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graffiti art lesson

from street to gallery art
by

Krista Richard

on 15 August 2014

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Transcript of graffiti art lesson

Graffiti Art: From the Streets to High-End Galleries
Graffiti art, and underground street culture in general, has long been seen as provocative and uncompromising. It has close connections to gang culture; originally vandalizing objects and places to mark their territory.
Today, graffiti art is now a respected and new art form, a rich medium with no restrictions and plenty of freedom to work with.
Graffiti is a subjective art form. Some regard it as a new and rising art form, and others regard it as plain vandalism.
In most countries it is regarded illegal.
Thus graffiti art is sometimes referred to as ‘underground art’. Artists are forced to create their works in the dark, hiding from the police, officials and the common city dwellers.
Graffiti Hurts Your Community
While many young people believe that graffiti is art, it is actually a crime. The unlawful defacement of a person's property is a criminal offense. The crime not only costs the "artist" money (the cost of the paint), but it costs the neighborhood money, too. Business owners and home owners incur a tremendous expense in graffiti removal. Additionally, stores lose business when shoppers opt to leave the community, to shop at a safe, cleaner-looking store.
Graffiti Lingo 101
TAG
The most basic form of graffiti, a writer's signature with marker or spray paint. It is the writer's logo, his/her stylized personal signature. If a tag is long it is sometimes abbreviated to the first two letters or the first and last letter of the tag. Also may be ended with the suffixes "one", "ski", "rock", "em" and "er".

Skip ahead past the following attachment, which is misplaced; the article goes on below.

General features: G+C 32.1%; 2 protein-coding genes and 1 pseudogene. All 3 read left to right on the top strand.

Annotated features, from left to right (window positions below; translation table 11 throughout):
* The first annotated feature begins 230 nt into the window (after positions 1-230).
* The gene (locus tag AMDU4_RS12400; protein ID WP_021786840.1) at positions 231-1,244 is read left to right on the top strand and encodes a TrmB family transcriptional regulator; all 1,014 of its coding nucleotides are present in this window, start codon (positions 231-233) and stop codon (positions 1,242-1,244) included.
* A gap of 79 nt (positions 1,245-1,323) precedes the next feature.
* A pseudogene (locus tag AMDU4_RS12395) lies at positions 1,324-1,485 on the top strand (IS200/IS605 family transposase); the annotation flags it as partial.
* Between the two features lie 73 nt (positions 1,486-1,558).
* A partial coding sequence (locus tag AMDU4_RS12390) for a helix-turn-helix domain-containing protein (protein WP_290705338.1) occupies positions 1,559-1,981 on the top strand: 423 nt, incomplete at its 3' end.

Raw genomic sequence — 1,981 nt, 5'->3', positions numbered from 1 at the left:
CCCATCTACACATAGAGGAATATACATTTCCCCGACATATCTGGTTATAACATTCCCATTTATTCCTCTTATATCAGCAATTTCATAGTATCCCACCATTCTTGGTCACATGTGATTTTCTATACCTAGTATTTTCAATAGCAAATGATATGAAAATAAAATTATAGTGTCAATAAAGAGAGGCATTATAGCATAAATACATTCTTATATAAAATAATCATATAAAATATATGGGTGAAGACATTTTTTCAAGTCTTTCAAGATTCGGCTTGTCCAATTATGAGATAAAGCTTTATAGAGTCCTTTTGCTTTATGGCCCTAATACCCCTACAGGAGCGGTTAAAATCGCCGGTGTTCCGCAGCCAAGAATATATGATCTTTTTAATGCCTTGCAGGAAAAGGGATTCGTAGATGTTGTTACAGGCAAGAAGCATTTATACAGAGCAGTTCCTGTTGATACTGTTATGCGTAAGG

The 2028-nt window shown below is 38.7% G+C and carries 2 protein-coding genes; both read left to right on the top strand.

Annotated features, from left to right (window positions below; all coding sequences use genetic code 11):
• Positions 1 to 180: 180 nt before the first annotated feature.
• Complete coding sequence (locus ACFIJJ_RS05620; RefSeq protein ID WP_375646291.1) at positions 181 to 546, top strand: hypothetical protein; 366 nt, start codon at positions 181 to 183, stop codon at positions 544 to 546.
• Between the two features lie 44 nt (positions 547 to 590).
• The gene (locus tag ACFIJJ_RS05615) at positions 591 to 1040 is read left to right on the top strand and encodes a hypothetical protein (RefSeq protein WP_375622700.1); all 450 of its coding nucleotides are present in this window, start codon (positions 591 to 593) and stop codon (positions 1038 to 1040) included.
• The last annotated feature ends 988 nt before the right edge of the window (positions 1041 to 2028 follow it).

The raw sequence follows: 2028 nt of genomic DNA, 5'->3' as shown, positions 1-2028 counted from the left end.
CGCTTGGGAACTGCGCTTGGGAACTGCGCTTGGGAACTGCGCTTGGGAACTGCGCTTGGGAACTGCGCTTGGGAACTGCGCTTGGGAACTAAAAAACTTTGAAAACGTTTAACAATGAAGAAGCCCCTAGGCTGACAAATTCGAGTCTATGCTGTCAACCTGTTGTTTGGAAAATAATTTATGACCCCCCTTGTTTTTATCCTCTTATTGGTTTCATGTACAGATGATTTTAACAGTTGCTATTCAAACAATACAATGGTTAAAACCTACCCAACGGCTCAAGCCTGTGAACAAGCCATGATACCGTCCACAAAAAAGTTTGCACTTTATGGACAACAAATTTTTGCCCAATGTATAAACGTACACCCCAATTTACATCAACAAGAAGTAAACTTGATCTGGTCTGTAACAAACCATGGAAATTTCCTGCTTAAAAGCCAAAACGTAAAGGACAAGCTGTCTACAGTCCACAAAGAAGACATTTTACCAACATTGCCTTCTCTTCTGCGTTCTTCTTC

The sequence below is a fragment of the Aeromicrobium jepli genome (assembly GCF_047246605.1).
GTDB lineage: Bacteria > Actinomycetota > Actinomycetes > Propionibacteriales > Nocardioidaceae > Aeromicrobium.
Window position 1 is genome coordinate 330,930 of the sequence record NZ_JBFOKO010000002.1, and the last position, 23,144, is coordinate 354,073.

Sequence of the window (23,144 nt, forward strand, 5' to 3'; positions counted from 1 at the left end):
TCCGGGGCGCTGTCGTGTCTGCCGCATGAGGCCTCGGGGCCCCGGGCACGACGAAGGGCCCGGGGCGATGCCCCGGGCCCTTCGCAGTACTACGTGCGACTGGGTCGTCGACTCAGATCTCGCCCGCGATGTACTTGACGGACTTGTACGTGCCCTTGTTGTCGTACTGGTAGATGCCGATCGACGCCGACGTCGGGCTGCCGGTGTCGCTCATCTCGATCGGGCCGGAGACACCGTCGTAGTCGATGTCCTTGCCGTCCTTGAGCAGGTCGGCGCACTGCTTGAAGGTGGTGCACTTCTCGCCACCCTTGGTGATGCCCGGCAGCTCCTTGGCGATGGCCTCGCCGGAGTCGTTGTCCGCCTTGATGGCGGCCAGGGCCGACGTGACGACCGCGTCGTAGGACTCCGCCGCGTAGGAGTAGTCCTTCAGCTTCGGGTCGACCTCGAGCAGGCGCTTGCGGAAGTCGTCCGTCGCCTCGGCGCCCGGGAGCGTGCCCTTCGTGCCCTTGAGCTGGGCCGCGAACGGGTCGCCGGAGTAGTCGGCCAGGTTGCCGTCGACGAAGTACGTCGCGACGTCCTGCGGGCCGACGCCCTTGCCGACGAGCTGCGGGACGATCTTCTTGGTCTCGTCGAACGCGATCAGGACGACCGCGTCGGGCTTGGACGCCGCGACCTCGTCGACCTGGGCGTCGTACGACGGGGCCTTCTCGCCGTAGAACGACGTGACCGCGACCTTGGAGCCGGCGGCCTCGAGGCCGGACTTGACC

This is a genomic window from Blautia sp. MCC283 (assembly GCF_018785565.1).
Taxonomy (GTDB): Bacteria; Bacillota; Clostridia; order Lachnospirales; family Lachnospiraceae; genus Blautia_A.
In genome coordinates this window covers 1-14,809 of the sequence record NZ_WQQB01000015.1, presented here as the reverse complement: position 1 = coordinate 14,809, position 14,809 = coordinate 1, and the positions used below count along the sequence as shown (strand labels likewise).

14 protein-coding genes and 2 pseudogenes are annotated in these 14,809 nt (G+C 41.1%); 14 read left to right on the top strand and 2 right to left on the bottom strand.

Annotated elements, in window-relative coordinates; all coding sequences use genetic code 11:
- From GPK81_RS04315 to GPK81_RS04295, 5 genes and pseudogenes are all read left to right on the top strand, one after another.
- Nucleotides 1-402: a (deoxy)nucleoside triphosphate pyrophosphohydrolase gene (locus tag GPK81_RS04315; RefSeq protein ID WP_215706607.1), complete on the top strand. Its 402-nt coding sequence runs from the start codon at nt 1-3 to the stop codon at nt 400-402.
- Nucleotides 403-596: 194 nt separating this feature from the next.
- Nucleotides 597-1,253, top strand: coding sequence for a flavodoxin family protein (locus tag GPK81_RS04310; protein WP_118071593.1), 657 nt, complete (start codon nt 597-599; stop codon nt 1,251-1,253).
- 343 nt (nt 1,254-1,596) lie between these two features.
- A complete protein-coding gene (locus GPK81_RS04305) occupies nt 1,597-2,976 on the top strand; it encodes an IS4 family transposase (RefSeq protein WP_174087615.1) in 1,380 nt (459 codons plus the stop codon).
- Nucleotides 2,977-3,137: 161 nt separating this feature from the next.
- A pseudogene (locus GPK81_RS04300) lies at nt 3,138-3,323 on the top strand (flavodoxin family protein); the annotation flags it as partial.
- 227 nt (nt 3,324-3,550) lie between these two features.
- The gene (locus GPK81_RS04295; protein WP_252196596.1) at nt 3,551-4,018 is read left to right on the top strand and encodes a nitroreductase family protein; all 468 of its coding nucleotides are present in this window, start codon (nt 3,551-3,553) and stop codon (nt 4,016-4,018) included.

Graffiti Lettering Styles
3D-Shadow Letters
Wildstyle
Bubble
Fat Cap
Calligraffiti
Shadow Letters
Blockbuster
3D Lettering
Wildstyle
It’s hard to classify most types of graffiti lettering. The styles develop organically, with only loose foundations. Lettering styles can sometimes be traced back to the person who originally developed them. Such is the case with Wildstyle, which was first thought up and practiced by Tracy 168 and Stay **** 149 in New York. Wildstyle graffiti is complex and often difficult to read for people who aren’t familiar with graffiti lettering. The style has taken off all over the world and has evolved as it’s been passed from continent to continent.
Bubble Letters
Blockbuster Letters
Types of Graffiti Art
Tag: Tagging is the simplest type of graffiti, consisting of the writer’s street name in one color.
Throw-Up: A throw-up is a little more complicated than a tag, usually having two or three colors, but not nearly as elaborate as a piece. A throw-up is something that can be done quickly and repeatedly, while still identifying the writer.
Stencil:
Using stencils is a quick and effective way to put up somewhat-complicated pieces very quickly. By holding the stencil against the wall and spraying, you can get a much more detailed picture than you would be able to with just a spray can.
Stickers (Slaps):